Chemist is another South Slope Brewing District place to visit and you’ll see why after stopping by their prohibition-era tasting room. There’s a “New Western” style of vapor infusion at Chemist, which highlights citrus, rose, and mint instead of juniper.
Antidote, Their adjoining cocktail bar, promises “the cure for the common cocktail.”
We included Chemist in our guide to distilleries in North Carolina, too!
Things to Do in Asheville’s Surroundings
If the weather is especially awesome, there are more than a few day trip-worthy spots around. We definitely think you’ll enjoy these fun things to do near Asheville.
Surrounding Small Towns
You can also head out to Flat Rock, south of Hendersonville, and explore the Carl Sandburg Home. This is where the Pulitzer Prize-winning author lived for the final 22 years of his life, seeking solitude and a place to continue writing.
To the west, Black Mountain is always worthy of a stop, especially for visits to Lake Tomahawk.
Some of these places were featured in our roundup of North Carolina’s amazing small towns. Got a favorite near Asheville that you’d like to share? Let us know in the comments section!
Hikes Near Asheville
There are some amazing hikes near Asheville. Some really cool ones include Graveyard Fields (and Skinny Dip Falls nearby), Looking Glass Rock, and Craggy Gardens. We’re also huge fans of the Catawba Falls hike, about 30 minutes away from Asheville.
You can also venture a bit further and find yourself exploring Black Mountains hikes like those found inside Mount Mitchell State Park. Crabtree Falls is the most popular waterfall in that area, and there’s plenty more to explore in Burnsville and Yancey County.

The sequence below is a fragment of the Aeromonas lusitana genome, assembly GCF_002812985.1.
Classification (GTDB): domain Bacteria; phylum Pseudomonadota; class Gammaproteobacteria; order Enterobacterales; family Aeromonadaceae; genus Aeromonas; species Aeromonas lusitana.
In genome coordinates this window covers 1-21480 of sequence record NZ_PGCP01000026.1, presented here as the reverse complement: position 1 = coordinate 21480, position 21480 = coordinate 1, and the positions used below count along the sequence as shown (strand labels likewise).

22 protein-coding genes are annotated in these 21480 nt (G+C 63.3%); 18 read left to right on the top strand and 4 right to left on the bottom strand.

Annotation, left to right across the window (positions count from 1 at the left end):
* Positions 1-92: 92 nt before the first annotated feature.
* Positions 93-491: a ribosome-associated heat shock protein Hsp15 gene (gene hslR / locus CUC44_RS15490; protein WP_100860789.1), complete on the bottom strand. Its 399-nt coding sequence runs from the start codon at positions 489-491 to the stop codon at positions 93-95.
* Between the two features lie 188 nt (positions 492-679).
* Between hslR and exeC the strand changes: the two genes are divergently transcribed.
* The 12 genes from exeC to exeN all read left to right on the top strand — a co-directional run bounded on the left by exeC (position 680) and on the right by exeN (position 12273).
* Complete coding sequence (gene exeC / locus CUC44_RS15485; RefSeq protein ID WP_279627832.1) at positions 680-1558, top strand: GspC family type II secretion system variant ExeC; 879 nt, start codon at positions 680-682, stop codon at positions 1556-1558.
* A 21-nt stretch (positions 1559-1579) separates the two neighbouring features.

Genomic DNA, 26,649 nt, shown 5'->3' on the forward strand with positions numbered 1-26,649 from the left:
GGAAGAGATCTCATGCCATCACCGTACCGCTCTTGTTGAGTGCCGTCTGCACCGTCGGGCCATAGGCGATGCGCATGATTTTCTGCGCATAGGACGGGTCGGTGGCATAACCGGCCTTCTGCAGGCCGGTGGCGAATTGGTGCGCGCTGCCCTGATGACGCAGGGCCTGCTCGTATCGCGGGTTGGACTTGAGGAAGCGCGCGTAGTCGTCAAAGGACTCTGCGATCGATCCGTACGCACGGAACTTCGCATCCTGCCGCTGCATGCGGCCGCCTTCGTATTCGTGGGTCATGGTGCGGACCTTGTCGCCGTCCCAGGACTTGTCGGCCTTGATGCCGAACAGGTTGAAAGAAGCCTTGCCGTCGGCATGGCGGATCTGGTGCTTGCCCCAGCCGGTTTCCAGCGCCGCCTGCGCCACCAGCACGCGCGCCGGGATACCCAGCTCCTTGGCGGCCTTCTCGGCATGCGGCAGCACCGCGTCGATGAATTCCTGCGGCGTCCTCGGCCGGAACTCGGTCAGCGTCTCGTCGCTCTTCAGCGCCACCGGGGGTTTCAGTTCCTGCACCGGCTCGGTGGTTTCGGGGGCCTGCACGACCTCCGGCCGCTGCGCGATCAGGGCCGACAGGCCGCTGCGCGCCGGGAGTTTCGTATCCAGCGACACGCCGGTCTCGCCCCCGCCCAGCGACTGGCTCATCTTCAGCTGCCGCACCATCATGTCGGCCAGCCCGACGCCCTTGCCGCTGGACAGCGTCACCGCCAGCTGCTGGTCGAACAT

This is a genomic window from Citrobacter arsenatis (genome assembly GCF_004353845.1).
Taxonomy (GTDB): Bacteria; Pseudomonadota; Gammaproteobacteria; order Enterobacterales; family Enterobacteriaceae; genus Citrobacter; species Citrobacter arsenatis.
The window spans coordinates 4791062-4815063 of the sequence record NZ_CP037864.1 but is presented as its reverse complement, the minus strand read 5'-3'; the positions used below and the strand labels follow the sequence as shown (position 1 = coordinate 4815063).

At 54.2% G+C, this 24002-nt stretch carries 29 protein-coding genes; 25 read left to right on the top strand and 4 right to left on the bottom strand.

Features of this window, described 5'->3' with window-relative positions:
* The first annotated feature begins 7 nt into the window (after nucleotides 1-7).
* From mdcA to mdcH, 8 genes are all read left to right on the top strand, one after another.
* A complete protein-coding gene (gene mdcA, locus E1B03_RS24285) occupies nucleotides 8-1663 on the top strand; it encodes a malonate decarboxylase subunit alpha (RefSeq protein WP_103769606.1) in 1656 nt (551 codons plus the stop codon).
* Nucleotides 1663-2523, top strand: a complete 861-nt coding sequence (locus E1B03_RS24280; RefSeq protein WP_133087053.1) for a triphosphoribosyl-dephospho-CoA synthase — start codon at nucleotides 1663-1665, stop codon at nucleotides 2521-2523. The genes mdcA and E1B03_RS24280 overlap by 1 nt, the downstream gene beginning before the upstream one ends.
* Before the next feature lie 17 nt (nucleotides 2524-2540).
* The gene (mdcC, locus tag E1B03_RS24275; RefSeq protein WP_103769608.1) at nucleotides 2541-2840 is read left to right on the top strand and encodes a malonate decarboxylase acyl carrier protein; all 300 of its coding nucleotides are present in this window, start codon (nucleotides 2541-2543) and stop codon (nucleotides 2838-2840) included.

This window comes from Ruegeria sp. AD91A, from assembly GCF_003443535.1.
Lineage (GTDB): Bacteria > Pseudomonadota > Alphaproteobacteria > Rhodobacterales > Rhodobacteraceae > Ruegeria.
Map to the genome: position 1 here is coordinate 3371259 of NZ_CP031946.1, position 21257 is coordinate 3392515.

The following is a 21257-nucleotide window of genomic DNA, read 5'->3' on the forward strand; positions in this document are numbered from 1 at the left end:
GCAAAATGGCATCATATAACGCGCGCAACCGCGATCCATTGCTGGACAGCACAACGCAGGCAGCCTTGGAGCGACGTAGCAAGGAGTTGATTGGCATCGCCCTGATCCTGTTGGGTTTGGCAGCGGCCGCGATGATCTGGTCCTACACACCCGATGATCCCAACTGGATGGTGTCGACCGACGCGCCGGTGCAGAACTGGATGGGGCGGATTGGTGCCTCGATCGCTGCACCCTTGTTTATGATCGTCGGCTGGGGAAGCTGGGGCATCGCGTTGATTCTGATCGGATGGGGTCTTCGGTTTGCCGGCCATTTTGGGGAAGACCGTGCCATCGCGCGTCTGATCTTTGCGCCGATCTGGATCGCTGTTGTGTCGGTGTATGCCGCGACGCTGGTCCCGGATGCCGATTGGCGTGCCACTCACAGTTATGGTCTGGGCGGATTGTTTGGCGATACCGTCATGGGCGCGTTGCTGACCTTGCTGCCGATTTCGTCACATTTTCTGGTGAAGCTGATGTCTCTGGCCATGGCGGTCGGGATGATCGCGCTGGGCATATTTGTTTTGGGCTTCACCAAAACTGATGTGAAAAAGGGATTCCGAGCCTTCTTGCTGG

We’ve featured these paths and more among our favorite hiking trails in North Carolina.
The Blue Ridge Parkway
Many hikes are found via the Blue Ridge Parkway. Of course, you can just drive it and admire the beauty that surrounds you when stopping at its many overlooks and viewpoints.
Of course, it’s a shoo-in for our guide to scenic road trips in North Carolina, along with some other nearby byways!
The Folk Art Center
While driving along the Blue Ridge Parkway, stop by the Folk Art Center (Mile Marker 382), which is about five miles from Downtown Asheville. Inside, you’ll find three galleries and a craft shop, which is the oldest of the Southern Highland Craft Guild.
Great Smoky Mountains National Park
Many folks love to bounce from Asheville to the Great Smoky Mountains National Park that North Carolina shares with Tennessee. It’s America’s most visit national park for a reason, as you can easily see when there.
Clingmans Dome Observation Tower
The Blue Ridge Parkway ends at New Found Gap, which runs into Great Smoky Mountains National Park. Keep following that and eventually, you can turn off to Clingmans Dome Road. At the end of that, you’ll reach the Clingmans Dome Observation Tower parking lot.
Take a half-mile walk up and you’ll reach the tower, leading to amazing 360-degree views of the surrounding Blue Ridge Mountains.
Pisgah National Forest
No matter which direction you’re coming from to reach Asheville, there’s a good chance you’ll pass through Pisgah National Forest. At over 500,000 acres, this massive patch of land is filled with plenty of beautiful places to explore.
One of our favorites, Linville Falls, is an hour-plus drive away from Asheville.
Nantahala National Forest
And then there’s Nantahala, which is North Carolina’s largest national forest. It’s known for beautiful waterfalls, trails, and Cherohala Skyway that cuts through it. We’re particularly fond of Upper Whitewater Falls in Jackson County, just over the border from Transylvania County and South Carolina.
Fun Fact: it is the highest in the eastern US, falling more than 800 feet.
Ready for These Things to Do in Asheville?
Thanks to all these fun things to do in Asheville, we are definitely ready to go back right now! What about you? Are you ready for an awesome weekend there?
If you’ve recently stayed, we’d love to know how you enjoyed this special town because it’s always nice to keep tabs on one of our favorite cities in North Carolina.